Cuba is an exciting, engaging destination for solo female travellers – but it pays to take some precautions. Here’s how to stay safe and enjoy your adventures
Pack breathable clothing like maxi-dresses, midi skirts, shirts, vest tops and long shorts – in cotton, tencel or linen for maximum comfort. You can dress up more for evenings out, otherwise do as Cubans do and keep it casual.
Humidity can be high, so carry a fan, hat and sunglasses. Trainers and comfortable sandals work best on the uneven streets, and a kaftan or cardigan helps on cool evenings. Bring an umbrella and raincoat in the monsoon season (May-October) and beyond, as downpours are sudden and intense.
All women, whether Cuban or visitors, experience catcalling and wolf-whistles – known as piropos – from men. This is normal and usually non-threatening, and it happens whether you're wearing shorts (which are perfectly acceptable in most places) or a full-length dress.
Either ignore comments, or respond in Spanish: 'no me moleste' (pronounced 'no mee mol-ES-tay') which means 'don't bother me'. Don't take offence; the catcalls are an irritating side-effect of machismo culture, but they're nothing to worry about.
Solo travel isn't big in Cuba yet, and women travelling on their own is even less common. That means you'll be more noticeable to the tourist touts, jineteros or jineteras, in search of covetable CUC (tourist currency) cash. For example, they might offer to show you around or take you to their favourite bar, and they'll expect a hefty fee for doing so. They're often linked to the black market. Just walk away and don't engage with them.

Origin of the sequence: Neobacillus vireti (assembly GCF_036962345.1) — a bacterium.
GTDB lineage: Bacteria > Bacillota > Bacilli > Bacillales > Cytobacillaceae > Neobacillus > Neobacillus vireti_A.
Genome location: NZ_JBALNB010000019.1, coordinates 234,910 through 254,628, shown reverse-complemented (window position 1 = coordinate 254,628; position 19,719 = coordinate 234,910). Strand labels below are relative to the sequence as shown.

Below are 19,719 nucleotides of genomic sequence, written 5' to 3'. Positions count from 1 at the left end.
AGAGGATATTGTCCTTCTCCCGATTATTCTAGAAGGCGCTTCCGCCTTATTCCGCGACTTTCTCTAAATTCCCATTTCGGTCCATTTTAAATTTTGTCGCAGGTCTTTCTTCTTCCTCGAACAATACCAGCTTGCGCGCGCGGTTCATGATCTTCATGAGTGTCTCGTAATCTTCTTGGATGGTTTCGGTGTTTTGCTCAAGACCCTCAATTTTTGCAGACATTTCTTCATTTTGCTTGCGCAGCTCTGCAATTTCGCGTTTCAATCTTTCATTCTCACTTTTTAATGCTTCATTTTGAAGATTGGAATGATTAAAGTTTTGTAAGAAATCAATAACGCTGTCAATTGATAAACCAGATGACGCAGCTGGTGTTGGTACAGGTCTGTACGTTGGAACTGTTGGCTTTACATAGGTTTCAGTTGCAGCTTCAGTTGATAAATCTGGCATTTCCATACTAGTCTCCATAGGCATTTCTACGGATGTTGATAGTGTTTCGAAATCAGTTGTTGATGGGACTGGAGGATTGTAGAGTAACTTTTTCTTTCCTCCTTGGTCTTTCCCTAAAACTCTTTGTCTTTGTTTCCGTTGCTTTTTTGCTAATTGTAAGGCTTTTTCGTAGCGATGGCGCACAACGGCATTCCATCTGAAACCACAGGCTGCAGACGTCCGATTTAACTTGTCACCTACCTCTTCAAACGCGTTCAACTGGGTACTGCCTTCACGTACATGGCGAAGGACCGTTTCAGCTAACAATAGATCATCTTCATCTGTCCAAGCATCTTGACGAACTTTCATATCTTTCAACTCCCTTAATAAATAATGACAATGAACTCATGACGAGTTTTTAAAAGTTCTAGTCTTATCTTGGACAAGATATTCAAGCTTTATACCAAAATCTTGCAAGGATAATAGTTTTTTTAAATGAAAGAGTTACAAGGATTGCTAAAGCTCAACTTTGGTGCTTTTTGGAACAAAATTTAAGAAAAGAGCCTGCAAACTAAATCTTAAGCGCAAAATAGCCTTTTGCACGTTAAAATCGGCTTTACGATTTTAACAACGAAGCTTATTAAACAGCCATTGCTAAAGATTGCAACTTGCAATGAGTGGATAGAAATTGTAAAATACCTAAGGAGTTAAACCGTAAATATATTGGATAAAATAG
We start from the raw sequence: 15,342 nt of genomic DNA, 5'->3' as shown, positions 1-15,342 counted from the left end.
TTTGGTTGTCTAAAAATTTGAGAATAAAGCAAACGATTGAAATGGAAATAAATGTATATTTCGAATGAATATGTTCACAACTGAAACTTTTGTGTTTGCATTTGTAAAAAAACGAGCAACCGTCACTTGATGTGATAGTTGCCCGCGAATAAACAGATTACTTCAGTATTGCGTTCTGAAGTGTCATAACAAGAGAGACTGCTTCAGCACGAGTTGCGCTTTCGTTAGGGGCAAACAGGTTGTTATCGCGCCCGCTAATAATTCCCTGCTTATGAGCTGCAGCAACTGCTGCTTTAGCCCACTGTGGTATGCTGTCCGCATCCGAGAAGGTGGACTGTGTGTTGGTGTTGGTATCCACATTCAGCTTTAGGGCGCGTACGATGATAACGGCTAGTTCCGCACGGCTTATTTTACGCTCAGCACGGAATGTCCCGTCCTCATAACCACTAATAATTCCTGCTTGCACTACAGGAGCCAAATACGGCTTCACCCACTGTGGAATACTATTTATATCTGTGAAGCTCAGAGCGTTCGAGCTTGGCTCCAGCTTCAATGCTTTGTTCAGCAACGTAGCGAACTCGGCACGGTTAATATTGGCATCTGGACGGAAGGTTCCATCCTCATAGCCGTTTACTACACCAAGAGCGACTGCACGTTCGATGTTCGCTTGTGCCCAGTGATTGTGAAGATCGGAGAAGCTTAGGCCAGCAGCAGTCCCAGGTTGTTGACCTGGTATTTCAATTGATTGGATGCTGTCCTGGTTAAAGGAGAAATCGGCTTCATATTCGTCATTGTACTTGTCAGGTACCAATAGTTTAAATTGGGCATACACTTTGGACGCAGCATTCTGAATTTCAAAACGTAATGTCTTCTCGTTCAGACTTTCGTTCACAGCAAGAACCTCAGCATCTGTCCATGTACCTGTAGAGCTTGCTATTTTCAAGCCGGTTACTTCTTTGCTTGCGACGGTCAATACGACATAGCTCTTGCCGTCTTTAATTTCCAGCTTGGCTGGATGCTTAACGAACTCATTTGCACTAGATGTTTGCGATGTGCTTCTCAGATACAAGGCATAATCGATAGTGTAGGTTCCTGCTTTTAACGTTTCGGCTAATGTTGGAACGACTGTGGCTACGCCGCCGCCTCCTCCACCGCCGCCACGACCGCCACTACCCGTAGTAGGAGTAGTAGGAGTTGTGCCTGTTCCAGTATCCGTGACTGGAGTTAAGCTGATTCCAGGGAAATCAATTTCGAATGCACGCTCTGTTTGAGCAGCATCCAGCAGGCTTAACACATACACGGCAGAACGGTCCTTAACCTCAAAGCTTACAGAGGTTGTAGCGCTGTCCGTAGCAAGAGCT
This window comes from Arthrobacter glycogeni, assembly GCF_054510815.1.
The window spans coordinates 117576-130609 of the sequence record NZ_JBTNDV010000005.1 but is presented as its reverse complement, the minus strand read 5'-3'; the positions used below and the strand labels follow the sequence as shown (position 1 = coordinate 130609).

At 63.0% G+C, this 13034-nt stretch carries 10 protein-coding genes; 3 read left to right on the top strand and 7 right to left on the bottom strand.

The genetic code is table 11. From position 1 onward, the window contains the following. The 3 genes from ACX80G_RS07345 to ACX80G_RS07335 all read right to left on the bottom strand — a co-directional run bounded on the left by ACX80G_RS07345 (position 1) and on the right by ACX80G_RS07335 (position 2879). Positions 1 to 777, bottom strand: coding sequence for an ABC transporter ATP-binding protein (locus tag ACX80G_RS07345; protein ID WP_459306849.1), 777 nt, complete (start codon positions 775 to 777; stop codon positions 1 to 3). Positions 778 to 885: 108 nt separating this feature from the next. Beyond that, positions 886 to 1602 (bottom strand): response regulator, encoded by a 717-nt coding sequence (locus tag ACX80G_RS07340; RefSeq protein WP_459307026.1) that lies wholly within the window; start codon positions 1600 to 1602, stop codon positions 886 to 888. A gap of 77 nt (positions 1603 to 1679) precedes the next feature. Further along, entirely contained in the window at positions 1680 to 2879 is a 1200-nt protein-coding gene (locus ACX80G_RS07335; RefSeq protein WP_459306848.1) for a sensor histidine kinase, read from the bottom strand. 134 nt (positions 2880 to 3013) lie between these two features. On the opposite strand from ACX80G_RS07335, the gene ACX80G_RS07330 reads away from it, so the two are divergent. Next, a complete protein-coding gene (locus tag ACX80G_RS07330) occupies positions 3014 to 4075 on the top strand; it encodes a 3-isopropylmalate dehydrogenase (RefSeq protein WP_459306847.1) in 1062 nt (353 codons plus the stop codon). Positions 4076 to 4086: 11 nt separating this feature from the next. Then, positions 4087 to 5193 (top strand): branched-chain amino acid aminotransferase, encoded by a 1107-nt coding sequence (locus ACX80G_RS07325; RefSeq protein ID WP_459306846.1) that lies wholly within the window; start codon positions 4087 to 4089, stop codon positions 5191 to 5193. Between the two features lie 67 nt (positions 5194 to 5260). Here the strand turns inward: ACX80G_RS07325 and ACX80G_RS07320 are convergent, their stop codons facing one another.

Instead, take a hop-on, hop-off bus tour in Havana, Vinales or Trinidad: much cheaper than the clichéd classic car tour, and you can learn to navigate the streets without being pestered. Alternatively, take a walking tour, where you might meet like-minded solo travellers. Should you get lost, retreat to a café or shop to consult your map. Learn some simple Spanish phrases to feel more independent, and carry a phrase book for back-up.
Stock up on tampons, sanitary towels, shampoo and toilet roll before you arrive, as all are scarce here. Leave any leftover toiletries at your accommodation – they'll be appreciated by local women.
Cuban women are proud of their grooming rituals and tend to have immaculate hair and make-up. They are, however, experienced at waiting in line for things, so visiting one of the country's slowly emerging beauty parlours can take a long time. Should you crave a cosmetic fix in Havana, visit Habana 1791 and treat yourself to traditional handmade Cuban perfume, as women from across the country do.
Take precautions with your handbag: if nothing else, to avoid losing holiday time to Cuban police bureaucracy. When you're out and about, carry only as much money as you need, possibly in a travel wallet, and use a secure, zipped bag with a sturdy strap.
Cuba is a largely safe country, but petty theft is common in areas like the Malecón (Havana's photogenic seaside strip) and in the resort town of Varadero. After a tiring day sightseeing, hail a coco taxi, which looks a bit like a tuk-tuk, and is safer than walking alone at night in those prime tourist areas – especially when you've had a few daiquiris and you're not part of a group. Taxis are relatively cheap and your safety is far more important than saving a few CUCs.
Polly Allen is a travel-loving freelance journalist and blogger. Check out her blog: travellingcalavera.com
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